Tobacco Hornworm on a Tomato Plant Tobacco Hornworm on a Tomato Plant

Tobacco Hornworms & Tomato Hornworms

September 10, 2012

I was in the garden a couple days ago and my dog, Jasmine, was a little too interested in my tomato plants.  I headed over to that area of the garden and Jasmine had found massive green caterpillars...  The plants had become home to tobacco hornworms!

Both tomato hornworms and tobacco hornworms feast on tomato plants.  In fact, they love anything in the Solanum family.  And they have voracious appetites.  An infestation of hornworms can quickly defoliate a plant.  These caterpillars are the larval stage of sphinx moths which are huge moths with a wingspan up to five inches.

The hornworms can be difficult to spot due to their green color, they blend in extremely well.  But it is easy to tell where they have been.  Clusters of stems will have missing leaves from where the caterpillars have chewed them off.

Once you have spotted the hornworms, they are very recognizable.  They are up to four inches in length, bright green and a "horn" on their backside.  The tomato hornworm has stripes that form a "V" and a dark green horn.  The tomato hornworm has "dashed" stripes and a red horn.

Controlling hornworms is simple enough.  Get a bucket of soapy water and handpick the caterpillars from your plants.  Yes, I know...  Ew.  Pick the caterpillar off the plant and toss it in the bucket.  It will probably take a couple visits to the plants with the bucket to make sure you've gotten all of them.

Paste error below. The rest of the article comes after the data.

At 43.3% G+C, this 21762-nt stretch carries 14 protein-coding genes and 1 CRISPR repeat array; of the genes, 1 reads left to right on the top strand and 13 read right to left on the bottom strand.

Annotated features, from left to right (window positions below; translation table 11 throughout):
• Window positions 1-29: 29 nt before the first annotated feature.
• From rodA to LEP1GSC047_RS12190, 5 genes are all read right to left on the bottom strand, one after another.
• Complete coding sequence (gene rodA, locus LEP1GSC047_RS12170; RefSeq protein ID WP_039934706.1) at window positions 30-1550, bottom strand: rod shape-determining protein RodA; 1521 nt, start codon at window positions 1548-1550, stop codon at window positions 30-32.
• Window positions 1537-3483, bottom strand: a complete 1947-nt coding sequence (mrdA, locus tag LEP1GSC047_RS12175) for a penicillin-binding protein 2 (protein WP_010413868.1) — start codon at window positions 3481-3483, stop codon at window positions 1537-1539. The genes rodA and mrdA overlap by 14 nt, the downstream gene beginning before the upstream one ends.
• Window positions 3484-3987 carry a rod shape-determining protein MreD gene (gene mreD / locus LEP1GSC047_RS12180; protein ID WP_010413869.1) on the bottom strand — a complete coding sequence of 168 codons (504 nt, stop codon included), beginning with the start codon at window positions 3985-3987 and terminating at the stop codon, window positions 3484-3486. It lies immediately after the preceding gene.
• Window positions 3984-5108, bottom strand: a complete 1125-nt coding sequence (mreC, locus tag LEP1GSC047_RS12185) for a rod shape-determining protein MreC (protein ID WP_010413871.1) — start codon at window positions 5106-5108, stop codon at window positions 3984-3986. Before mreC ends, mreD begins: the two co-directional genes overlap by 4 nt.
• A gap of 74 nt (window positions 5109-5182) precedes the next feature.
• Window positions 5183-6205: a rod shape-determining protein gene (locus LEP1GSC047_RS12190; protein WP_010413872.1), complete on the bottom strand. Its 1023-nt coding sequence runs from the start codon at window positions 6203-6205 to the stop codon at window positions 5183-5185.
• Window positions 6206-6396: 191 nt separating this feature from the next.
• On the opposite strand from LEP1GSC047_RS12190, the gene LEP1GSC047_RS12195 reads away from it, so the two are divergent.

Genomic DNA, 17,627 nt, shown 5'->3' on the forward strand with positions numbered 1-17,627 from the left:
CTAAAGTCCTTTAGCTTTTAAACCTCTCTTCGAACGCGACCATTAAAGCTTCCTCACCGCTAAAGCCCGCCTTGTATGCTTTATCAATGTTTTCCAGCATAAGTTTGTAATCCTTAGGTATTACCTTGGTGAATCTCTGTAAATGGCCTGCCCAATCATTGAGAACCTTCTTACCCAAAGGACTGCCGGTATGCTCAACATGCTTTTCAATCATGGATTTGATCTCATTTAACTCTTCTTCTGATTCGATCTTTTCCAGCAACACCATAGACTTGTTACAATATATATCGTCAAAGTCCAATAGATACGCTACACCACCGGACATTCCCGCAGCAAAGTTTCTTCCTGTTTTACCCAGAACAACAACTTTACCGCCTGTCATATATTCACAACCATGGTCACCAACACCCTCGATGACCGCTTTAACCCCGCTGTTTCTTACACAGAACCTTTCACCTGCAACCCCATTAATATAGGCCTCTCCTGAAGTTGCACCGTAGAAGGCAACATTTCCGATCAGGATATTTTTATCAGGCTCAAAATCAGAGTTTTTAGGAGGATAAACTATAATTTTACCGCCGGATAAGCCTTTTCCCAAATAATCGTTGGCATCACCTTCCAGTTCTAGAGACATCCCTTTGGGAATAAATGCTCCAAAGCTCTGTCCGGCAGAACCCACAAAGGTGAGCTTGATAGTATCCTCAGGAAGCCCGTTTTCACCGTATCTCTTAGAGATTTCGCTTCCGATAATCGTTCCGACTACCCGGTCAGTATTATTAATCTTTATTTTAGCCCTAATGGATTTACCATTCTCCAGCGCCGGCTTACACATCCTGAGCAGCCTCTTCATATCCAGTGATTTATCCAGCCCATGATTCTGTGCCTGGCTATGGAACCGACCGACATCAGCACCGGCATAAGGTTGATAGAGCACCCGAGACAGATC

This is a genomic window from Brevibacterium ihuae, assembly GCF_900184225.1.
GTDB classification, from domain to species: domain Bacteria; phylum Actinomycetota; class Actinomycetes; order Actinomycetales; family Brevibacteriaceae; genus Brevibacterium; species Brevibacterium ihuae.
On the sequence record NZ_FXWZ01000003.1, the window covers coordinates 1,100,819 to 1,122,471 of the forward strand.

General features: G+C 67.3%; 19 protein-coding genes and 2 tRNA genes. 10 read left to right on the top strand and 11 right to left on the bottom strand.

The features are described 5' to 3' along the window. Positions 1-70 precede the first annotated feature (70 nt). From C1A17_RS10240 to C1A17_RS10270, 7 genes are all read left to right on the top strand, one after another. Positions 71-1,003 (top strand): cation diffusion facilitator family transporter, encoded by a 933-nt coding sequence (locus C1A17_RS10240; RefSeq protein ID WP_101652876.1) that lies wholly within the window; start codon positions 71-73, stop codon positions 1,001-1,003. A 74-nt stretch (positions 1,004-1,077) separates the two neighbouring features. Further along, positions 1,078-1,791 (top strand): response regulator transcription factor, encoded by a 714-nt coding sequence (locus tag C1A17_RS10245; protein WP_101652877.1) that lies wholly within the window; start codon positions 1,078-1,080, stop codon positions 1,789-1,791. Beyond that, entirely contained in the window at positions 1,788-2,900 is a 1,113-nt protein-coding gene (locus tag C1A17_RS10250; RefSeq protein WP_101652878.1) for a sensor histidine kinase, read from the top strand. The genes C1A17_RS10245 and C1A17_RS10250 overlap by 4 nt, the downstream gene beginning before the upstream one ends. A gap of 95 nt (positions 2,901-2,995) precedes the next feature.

They will be easier to spot early in the morning and in the evening when the plants are shaded.  Hornworms will move to the outer parts of plants to feed making it easy for you to swoop in and pick those guys off.

If you have an infestation and your tomato plants are in immediate danger of becoming caterpillar dinner, Bt can be applied.  Bt (short for Bacillus thuringiensis) is a bacteria that caterpillars ingest and essentially seizes their digestive track, stopping them from eating your plants.  Bt is non-toxic and safe for most beneficial insects.  And it is non-toxic to birds that eat the infected caterpillars.

I have a love/hate relationship with the mockingbirds in my garden.  They love to eat my fruit during strawberry season.  But they also love to keep my plants picked clean of caterpillars!  So don't discount the advantages of hungry birds in the garden.

Now that you know what too look for, a watchful eye (and a strong stomach) will keep your tomatoes from turning into caterpillar fodder!

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